A titanic shift in American politics is coming because it’s only ten-years-time before the oldest Boomers reach their approximate statistical life expectancy. Contrary to expectations, the New York Times reported that Boomers and Millennials both vote at nearly the same rate of around 50%. The youngest generation of voters, however, energized by events like the Women’s Marches, Marches for Our Lives, and Black Lives Matter, may exceed that number substantially.
What this means for the politics of Trump-McConnell-Ryan is a creeping extinction. Even conservative justices on the bench won’t be able to arrest the leftward movement of society because courts are required to follow laws duly enacted by legislative bodies. We are in the end of times, the last hurrah for a conservative system of governance that is more Ayn Rand than the Kennedy brothers. This doesn’t mean, however, that the new Democratic wave should tack as far left as the Republicans have done in moving, shamelessly, to the right. Exactly the opposite is called for.
Jerry Brown, four-term governor of California, describes good government in the March 26, 2018 issue of the New Yorker, as paddling the canoe a little right, then a little left, to achieve progress. Though considered an icon of the left, Brown has been described as the Republican’s best friend in Sacramento, the state capitol. The governor’s moderation isn’t always popular with his own party which has a 2/3+ margin in the legislature and holds every statewide elected post. The state has prospered from Brown’s moderation. It maintains a budget surplus, and leads the world in many initiatives, including technology and the environment. California, if a nation, would rank 6th among world economies.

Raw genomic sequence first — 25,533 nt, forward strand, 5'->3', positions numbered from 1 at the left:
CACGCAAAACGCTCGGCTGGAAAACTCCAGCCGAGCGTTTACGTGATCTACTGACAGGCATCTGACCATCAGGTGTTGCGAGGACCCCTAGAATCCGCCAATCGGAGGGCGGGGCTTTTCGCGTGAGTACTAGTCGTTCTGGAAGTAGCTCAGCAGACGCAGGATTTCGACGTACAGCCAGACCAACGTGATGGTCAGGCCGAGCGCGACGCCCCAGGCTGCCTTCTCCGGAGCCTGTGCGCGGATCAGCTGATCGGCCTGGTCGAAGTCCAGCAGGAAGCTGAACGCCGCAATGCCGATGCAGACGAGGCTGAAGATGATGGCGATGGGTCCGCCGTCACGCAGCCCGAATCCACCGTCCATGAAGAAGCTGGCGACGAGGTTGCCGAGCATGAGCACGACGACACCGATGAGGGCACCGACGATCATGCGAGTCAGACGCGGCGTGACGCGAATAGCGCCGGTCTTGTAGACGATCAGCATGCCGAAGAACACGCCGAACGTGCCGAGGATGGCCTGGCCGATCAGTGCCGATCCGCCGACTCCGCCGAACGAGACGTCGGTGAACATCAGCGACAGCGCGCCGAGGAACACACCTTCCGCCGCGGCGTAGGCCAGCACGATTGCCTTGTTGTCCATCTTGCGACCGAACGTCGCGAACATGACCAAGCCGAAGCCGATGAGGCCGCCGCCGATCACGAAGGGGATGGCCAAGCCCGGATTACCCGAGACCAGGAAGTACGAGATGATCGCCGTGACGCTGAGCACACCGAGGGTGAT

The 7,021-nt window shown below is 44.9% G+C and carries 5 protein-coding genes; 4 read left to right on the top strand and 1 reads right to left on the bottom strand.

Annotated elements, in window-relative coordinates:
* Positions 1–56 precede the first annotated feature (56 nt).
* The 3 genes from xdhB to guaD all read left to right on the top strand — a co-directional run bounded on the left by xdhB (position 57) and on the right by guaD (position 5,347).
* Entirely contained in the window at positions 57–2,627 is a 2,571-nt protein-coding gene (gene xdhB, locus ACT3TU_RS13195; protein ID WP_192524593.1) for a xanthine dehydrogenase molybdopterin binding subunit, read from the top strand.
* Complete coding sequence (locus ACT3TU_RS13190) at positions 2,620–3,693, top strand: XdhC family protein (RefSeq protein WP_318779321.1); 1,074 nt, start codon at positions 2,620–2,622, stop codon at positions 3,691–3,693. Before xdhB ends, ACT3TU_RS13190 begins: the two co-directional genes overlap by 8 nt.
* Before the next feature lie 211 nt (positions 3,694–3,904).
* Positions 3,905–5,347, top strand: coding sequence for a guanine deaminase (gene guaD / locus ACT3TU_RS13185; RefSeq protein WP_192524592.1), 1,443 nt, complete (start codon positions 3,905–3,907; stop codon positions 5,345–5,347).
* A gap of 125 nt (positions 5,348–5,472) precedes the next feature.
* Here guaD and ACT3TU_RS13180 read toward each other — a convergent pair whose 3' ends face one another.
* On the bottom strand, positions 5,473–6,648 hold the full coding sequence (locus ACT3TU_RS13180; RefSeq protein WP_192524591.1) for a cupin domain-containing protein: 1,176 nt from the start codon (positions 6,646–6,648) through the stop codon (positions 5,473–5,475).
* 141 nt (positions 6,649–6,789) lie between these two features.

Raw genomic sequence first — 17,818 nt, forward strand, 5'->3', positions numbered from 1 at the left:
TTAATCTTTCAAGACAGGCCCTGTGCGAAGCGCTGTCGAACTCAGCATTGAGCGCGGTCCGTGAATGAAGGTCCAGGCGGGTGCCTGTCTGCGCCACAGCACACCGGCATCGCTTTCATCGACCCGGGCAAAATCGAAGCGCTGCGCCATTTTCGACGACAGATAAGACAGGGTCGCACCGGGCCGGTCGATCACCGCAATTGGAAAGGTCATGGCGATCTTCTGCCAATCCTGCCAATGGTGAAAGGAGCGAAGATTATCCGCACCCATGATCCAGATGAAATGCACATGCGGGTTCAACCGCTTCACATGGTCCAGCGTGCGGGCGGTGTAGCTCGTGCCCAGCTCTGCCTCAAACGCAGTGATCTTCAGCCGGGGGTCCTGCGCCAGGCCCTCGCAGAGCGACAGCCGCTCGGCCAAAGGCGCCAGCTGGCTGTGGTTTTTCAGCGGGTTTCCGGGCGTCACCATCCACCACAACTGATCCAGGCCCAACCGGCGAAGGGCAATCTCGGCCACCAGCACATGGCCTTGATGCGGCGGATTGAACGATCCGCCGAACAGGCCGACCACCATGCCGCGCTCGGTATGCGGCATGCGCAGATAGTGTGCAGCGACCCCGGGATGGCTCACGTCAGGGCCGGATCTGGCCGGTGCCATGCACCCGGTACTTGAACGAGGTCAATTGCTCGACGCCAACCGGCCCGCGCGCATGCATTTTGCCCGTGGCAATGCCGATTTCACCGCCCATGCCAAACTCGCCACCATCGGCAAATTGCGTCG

Donald Trump, the unlikeliest of candidates, won the presidency because of the congenital weakness of his opponent, a raucous showmanship honed on reality television, and the Russians. After the boring button-down probity of Barack Obama, people were ready for the noise and sheer entertainment Trump provided. It enabled him to narrowly prevail by winning critical states, despite a deficit of 2 million popular votes.
Now that he has the White House and a majority in both houses, Trump hasn’t savored his win by adopting the temperance found in most presidents. Instead, he has exacerbated divisions in the country that have only served to harden opposition to him. Coupled with a seeming unwillingness to learn the job, and to understand America’s place in the world, Trump isn’t just a threat to world stability; he’s a clear and present danger to the party he claims as his own.
If traditional conservatism is to survive, Republicans need to take Trump in hand. If he refuses to accept guidance, his party must show him the plank before he sinks the ship. The time for choosing is nigh.